U.S. President Donald Trump on Wednesday officially recognized Jerusalem as the capital of Israel and pledged to move the American Embassy there – which he called "a long overdue step to advance the peace process."
Unlike Mr. Trump, world leaders do not believe that his controversial decision will lead to "an agreement that is a great deal for the Israelis and a great deal for the Palestinians." A number of countries and international organizations – including the United Nations, the European Union, the Arab League, Germany, France, Qatar, Saudi Arabia, Egypt, Jordan, Kuwait and the State of Palestine – urged, to no avail, the U.S. president not to upend 70 years of American foreign policy. It is important to note that no single event had united so many countries and organizations against the United States before.
Turkey was no exception. The Turkish Parliament on Wednesday evening issued a joint statement condemning the Trump administration's decision. "It is unacceptable that the United States, which had distanced itself from Israel's efforts to make Jerusalem its capital, seem to have come to support them," the statement read. "We must not forget that humanity won't be able to enjoy peace and stability until there is a fair, lasting and balanced peace between Israel and Palestine." Echoing the same sentiment, President Recep Tayyip Erdoğan warned that "nobody has the right to place at risk billions of people for the sake of their personal ambitions" and urged the Islamic world to work together to preserve the status of Jerusalem under international law. "Contrary to what [President Trump] claims," presidential spokesman İbrahim Kalın added, "this undermines any hope left for peace."
Although it will reportedly take years to move the U.S. Embassy to Jerusalem, millions of ordinary Americans – not to mention diplomats and policy makers – have already started experiencing the negative side effects of Mr. Trump's ill-conceived effort to cozy up to the Israel lobby in Washington. The U.S. Embassy in Jordan, among others, announced yesterday evening that it was going to suspend public services and warned American citizens of heightened security risks.
In addition to having a negative impact on Washington's ongoing efforts to broker peace talks between Israel and Palestine, the Trump administration's latest publicity stunt could potentially drive a wedge between regional countries like Israel, Saudi Arabia, Egypt and the United Arab Emirates, whom Washington had been trying to unite against Iranian expansionism in the Middle East. Although the Palestinian issue appeared to have taken a back seat to the Trump administration's Iran strategy, the renewed interest in the plight of the Palestinian people could have unanticipated side effects for Mr. Trump's Middle East plans.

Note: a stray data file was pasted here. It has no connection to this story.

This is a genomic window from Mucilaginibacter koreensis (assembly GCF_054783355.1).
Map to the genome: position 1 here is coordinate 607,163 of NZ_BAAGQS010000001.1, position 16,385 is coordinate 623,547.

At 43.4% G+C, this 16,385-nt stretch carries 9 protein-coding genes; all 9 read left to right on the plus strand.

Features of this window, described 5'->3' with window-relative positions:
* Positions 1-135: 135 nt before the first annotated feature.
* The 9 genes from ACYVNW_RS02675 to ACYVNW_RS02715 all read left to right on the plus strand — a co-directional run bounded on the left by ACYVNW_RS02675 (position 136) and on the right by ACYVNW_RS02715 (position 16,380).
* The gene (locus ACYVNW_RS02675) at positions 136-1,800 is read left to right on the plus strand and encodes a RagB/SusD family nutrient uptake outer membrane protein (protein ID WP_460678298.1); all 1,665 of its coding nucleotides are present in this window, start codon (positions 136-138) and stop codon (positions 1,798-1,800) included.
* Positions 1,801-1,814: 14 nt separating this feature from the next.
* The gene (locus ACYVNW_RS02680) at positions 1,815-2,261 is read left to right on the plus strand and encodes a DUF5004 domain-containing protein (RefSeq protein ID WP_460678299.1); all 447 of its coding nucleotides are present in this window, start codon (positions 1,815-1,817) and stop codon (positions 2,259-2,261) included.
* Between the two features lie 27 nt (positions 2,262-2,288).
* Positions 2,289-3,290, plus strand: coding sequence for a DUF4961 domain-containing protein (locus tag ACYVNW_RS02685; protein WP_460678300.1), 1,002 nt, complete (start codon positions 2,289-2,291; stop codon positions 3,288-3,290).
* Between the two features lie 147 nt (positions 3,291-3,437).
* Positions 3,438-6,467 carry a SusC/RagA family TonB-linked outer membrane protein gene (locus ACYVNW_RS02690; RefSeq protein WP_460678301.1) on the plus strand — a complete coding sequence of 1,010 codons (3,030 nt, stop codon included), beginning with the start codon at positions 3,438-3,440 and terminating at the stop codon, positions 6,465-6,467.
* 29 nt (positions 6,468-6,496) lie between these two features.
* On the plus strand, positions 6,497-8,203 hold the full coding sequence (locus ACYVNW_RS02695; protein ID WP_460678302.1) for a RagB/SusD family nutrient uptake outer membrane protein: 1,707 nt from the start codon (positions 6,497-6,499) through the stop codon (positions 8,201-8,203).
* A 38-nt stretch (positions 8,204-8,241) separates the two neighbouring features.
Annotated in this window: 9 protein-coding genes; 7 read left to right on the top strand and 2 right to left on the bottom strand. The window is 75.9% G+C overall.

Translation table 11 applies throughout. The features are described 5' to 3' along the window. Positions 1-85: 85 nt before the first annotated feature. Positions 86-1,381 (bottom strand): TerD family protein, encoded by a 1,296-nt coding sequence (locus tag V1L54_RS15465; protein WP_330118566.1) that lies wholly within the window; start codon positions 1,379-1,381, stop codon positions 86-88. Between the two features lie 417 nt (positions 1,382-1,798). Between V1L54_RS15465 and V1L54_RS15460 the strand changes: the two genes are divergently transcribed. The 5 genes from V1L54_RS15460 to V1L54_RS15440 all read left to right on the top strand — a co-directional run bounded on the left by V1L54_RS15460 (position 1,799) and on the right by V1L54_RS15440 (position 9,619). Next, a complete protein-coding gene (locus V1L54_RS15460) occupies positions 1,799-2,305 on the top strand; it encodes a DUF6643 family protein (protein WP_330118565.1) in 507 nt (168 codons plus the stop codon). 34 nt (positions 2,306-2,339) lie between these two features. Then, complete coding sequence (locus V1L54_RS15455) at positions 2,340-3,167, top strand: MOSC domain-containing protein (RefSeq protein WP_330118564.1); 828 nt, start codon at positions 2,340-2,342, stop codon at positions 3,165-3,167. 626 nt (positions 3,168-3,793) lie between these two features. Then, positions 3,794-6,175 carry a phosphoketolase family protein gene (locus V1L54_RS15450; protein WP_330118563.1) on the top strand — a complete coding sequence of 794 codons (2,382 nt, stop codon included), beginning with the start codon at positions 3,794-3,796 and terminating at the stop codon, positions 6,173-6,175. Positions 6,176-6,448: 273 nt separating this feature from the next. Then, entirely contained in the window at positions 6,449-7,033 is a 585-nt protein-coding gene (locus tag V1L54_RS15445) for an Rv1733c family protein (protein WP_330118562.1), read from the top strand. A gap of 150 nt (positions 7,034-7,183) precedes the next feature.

At the same time, the Trump administration's announcement is a classic example of American unilateralism, provided that a number of countries had moved their embassies to Tel Aviv in light of a 1980 resolution by the U.N. Security Council condemning Israel's annexation of East Jerusalem. Moreover, the fact that the White House went to such lengths to distract attention from allegations haunting the Trump administration and to shelter Israeli Prime Minister Benjamin Netanyahu of corruption charges is an excellent reminder that the rise of populism around the world could have disastrous consequences for global peace and security. Turning his back on the tradition of American multilateralism did not serve President George W. Bush well in Iraq. And this rash decision will not serve Mr. Trump well either.
President Trump's decision will also hurt the interests of his regional allies, as it creates a rupture between the Arab street and ineffective leaders across the Arab world. Arab leaders have been unable to adequately represent their people and failed them. Instead of gathering outside Israeli or U.S. embassies, the Arab crowds should meet outside government offices in their own countries and hold their leaders accountable for letting this disaster happen. To make matters worse, President Trump's decision fuels anger toward America in the region and deepens Washington's isolation in the world. One thing is clear: The U.S. cannot pursue a meaningful policy in the Middle East if it alienates the Arab people.
This decision is an embodiment of Israeli opportunism and American recklessness. It establishes yet again that problems in the Middle East cannot be solved by outsiders. By recognizing Jerusalem as the capital of Israel, the U.S. made it clear that it was part of the problem – not the solution. But it is still possible to turn this crisis around. Jerusalem is sacred for various groups in the Middle East. The important thing is to ensure that it unites, as opposed to divides, the region.